The Urban Kaleidoscope: Canadian Perspectives

Description

184 pages
Contains Illustrations, Bibliography, Index
$11.95
ISBN 0-07-548561-3

Year

1983

Contributor

Reviewed by Berkeley Fleming

Berkeley Fleming, Assistant Pfofessor in the Sociology and Anthropology Department at Mount Allison University, Sackville, N.B., was also Director of Canadian Parents for French, an advocacy group promoting French second-language learning opportunities.

Review

Although a competent review of the standard theories of urban life, recent developments in Canadian cities, and the contribution of sociology to urban problem-solving, this book is somewhat disappointing for its style and organization.

After a brief introduction, Kennedy summarizes arguments on the origin and evolution of cities, introduces the significance of demographic changes for Canadian urban development, and discusses rural to urban and urban to suburban migration, as well as the recent “back to the country” and “white-painting” phenomena. These subjects are discussed intelligently and clearly. The rest of the book does not uniformly display these same virtues.

In a chapter on ecological models of urban development, Kennedy reviews the classic concentric-zone, sector, and multi-nuclei theories, summarizes some recent Canadian research on segregation within cities, and explains the efforts by contemporary “social area analysis” ecologists to relate urban development to industrialization. After a brief aside concerning ecological explanations of “urban pathology,” he concludes with a review of the major criticisms of the ecological approach. In the following chapter Kennedy focuses on three voluntaristic frameworks which attempt to answer questions having to do with social interaction, subcultures, networks, and the social choices that people make within cities, subjects not directly addressed within the more deterministic and structural ecological perspective. The writings of Gans, Fischer, and Michelson and his students at Toronto (including Kennedy himself) are reviewed. In a third theoretical chapter, Kennedy looks at how power and decision-making affect urban resource distribution, focusing on variations in the formal power structure and informal negotiation among interest groups, in the context of increasingly complex and expensive city government. The work of such recent theorists as Castells on the relationship between urban resource distribution and capitalist development is dismissed rather too quickly, leaving a serious gap in a book which purports to show how universal theories can (or cannot) be applied to the Canadian context. Still, there is some quite interesting material on urban renewal, on the difference between citizen participation and control of decision-making, on the question of a just and equitable distribution of services in urban areas, on the relative advantages and disadvantages of population homogeneity and heterogeneity as planning goals, and on reasons for the lack of an integrated housing policy in Canada.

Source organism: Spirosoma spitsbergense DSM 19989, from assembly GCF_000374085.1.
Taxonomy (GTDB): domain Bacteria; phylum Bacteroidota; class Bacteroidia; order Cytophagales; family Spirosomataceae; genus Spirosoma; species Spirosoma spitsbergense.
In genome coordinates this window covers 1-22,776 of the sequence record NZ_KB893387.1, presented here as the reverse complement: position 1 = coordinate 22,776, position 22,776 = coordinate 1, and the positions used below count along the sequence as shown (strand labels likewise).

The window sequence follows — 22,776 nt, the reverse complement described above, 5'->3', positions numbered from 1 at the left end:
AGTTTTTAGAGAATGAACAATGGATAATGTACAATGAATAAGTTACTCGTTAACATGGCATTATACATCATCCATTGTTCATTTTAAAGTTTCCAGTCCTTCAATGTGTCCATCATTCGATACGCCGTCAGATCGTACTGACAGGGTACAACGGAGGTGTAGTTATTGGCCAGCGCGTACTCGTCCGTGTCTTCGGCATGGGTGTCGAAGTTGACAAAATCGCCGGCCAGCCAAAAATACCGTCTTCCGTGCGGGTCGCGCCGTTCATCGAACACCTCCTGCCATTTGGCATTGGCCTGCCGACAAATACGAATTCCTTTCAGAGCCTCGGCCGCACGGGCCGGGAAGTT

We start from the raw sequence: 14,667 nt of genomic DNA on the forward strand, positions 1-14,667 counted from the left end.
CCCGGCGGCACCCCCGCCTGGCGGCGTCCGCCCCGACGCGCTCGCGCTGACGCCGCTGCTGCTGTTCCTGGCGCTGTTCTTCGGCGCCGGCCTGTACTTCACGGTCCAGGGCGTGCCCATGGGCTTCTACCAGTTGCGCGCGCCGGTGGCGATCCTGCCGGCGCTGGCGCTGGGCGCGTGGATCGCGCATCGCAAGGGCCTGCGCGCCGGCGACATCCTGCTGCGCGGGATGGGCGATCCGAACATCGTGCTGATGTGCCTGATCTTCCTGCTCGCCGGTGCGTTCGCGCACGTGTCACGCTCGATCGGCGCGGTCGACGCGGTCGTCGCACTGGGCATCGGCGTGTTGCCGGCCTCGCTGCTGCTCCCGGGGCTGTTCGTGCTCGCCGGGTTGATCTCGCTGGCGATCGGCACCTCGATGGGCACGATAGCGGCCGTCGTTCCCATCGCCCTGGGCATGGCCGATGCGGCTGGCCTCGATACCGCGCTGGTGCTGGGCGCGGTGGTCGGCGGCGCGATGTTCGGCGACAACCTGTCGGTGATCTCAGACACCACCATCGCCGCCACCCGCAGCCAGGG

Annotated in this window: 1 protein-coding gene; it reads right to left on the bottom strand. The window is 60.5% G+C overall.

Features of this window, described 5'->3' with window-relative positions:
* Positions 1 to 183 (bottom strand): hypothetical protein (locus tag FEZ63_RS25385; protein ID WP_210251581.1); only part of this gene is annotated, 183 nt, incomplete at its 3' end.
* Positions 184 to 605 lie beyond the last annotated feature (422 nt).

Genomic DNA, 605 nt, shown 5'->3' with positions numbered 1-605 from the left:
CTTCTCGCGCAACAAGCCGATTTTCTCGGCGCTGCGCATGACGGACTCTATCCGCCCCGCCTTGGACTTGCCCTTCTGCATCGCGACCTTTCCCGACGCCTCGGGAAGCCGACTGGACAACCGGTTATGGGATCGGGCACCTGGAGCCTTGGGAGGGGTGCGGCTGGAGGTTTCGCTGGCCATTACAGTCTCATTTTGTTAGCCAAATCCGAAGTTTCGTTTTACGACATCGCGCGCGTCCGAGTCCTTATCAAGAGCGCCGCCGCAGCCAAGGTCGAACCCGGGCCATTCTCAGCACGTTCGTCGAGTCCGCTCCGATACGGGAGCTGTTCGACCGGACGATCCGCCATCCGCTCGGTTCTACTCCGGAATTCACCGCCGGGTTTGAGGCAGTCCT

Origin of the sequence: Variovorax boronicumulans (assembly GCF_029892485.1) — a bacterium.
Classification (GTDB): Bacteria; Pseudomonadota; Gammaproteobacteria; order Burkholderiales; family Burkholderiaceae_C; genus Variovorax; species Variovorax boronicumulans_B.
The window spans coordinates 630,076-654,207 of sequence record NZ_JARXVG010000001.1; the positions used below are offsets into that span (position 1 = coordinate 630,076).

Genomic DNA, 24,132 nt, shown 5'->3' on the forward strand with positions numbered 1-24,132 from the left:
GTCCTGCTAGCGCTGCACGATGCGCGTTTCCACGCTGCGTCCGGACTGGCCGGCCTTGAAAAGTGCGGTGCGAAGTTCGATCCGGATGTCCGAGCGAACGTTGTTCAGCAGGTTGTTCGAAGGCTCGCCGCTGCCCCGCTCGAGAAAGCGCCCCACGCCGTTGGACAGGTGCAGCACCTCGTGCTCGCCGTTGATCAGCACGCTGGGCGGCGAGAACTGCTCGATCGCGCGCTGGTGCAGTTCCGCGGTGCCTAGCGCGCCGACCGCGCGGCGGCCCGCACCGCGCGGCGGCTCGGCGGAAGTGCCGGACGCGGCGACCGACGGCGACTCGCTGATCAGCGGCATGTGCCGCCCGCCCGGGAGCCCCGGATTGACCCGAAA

Kennedy then turns to an explicit consideration of the role of sociology in urban planning. He clearly believes that social science can and should contribute to policy development. The strengths and weaknesses of each theoretical perspective were identified earlier in terms of how they contribute to what Kennedy sees as the research agenda for urban sociology, “urban problem-solving.” He ends the book by reviewing social documentation methods, the social indicators movement, and the social impact assessment approach in evaluation research, particularly as they are related to citizen involvement in decision-making.

In his introduction, the series editor points out that this book is not “intellectually tidy,” in the sense of providing predigested theories or pat answers to complex urban problems. What troubles me about the book is that it is “intellectually messy.” The theoretical chapters and the ones on planning are written in such a choppy and disconnected style that the argument is often disjointed, consisting of seemingly unrelated technical bits and pieces. The book does not “sing” sociologically because it does not “flow” stylistically. I wonder whether this was because Kennedy was trying to cover too much material in too little space? Some sections certainly give evidence of the heavy hand of the copy editor on what may once have been a more elegant, expansive, coherent, and convincing argument. The defects of this book may well then be a function primarily of the economics of book publishing in the 1980s.

Citation

Kennedy, Leslie W., “The Urban Kaleidoscope: Canadian Perspectives,” Canadian Book Review Annual Online, accessed June 25, 2024, https://cbra.library.utoronto.ca/items/show/37768.